Volatility dropped as investors reacted to some positive Coronavirus news, the stimulus package, and the USNS Comfort arriving in New York under the watchful eye of the Statue of Liberty.
The Chicago Board Options Exchange’s VIX is known as the fear gauge, and when it is high, investors are scared. It dropped 29% this week, and it’s down 43% from the high. It closed at 46.80 on Friday – still high, but an encouraging sign it’s falling. By comparison, the VIX closed at 13.68 on Valentine’s Day. What does the VIX measure? It measures volatility. A VIX level of 46.80 means the market should move up or down by 2.9% on any given day. When the VIX was at 82.69 three weeks ago, the volatility range was 5.1%. A falling VIX is positive, and the lower it goes, the better. The 30-year average is 19.32, so the daily volatility of the market is 1.2%. To calculate the daily volatility, divide the VIX by 16. Why 16? It’s the square root of 256, and there are about 256 trading days in a year.
Value Line is an investment research firm founded in 1931. They give a 3 to 5-year projection every week, depending on the valuations of the stocks in their database. The current 3 to 5-year forecast calls for stocks to rise 105%. On March 9, 2009, the previous market low, the indicator was 185%.
I continue to monitor your financial plans, and, so far, the market correction is not having any impact on your goals. Our planning software incorporates down markets, up markets, and flat markets, so the recent drop is part of the plan. It also includes inflation, deflation, taxes, and other factors that will impact your financial future. If you have yet to complete your financial plan, please give us a call to start the process. Financial planning is not an exact science, and in the words of John Maynard Keynes, “It is better to be roughly right than precisely wrong.”
Here’s how stocks, bonds, and other asset classes performed this past week.
- The S&P 500 fell 2.04%
- The NASDAQ fell .084%
- International Stocks fell 3.59%
- Emerging Markets fell .61%
- Long-Term Bonds rose .68%
- Gold rose .03%
- Oil rose 32.13% – The largest percentage move in history!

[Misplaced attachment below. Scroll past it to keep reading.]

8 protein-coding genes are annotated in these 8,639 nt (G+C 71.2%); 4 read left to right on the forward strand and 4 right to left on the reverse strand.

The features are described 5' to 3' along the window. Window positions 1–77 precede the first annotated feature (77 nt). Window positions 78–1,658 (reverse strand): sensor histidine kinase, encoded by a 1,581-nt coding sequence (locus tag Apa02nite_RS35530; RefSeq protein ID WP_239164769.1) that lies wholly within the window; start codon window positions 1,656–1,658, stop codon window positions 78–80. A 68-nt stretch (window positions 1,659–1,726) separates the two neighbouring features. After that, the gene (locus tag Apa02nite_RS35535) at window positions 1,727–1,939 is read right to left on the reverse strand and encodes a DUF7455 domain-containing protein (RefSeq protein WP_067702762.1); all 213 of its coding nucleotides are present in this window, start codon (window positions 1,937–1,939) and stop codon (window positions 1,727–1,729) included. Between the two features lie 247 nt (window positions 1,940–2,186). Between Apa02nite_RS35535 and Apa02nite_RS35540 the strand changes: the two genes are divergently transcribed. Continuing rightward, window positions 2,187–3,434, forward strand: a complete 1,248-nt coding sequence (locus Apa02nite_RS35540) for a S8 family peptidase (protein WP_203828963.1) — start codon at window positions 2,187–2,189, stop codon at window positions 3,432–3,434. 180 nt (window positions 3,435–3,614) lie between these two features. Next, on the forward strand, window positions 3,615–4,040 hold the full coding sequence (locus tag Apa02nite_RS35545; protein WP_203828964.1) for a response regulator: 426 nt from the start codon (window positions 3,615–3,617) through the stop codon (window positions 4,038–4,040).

- Chinese Stocks rose .64%
The Paycheck Protection Program is up and running as part of the Coronavirus Aid, Relief, and Economic Security (CARES) Act. If you operate a business or non-profit, you should apply.
Last September, the men’s group at my church hosted a former Navy SEAL for dinner. He talked about his service to our country and what it was like to be part of an elite group. It was captivating. When he discussed surviving Hell Week and BUD/S Training, his primary goal was to make it to the next event, whatever it was. For example, if he was on a morning run, his goal was to finish and make it to lunch. After lunch, his goal was to get to dinner, and so on. He concentrated on what he could control. He said individuals who failed fixated on the entire length of training, and they were overwhelmed by how long it would be to finish. His advice applies to the virus. No one knows when it will end, so focus on what you can control and take it one day at a time, look for daily victories.
The only easy day was yesterday. ~ Popular Navy SEALs saying.
Have a great weekend, and keep the faith!
April 4, 2020
Bill Parrott, CFP®, is the President and CEO of Parrott Wealth Management located in Austin, Texas. Parrott Wealth Management is a fee-only, fiduciary, registered investment advisor firm. Our goal is to remove complexity, confusion, and worry from the investment and financial planning process so our clients can pursue a life of purpose. Our firm does not have an asset or fee minimum, and we work with anybody who needs financial help regardless of age, income, or asset level. PWM’s custodian is TD Ameritrade, and our annual fee starts at .5% of your assets and drops depending on the level of your assets.
Note: Investments are not guaranteed and do involve risk. Your returns may differ from those posted in this blog. PWM is not a tax advisor, nor do we give tax advice. Please consult your tax advisor for items that are specific to your situation. Options involve risk and aren’t suitable for every investor.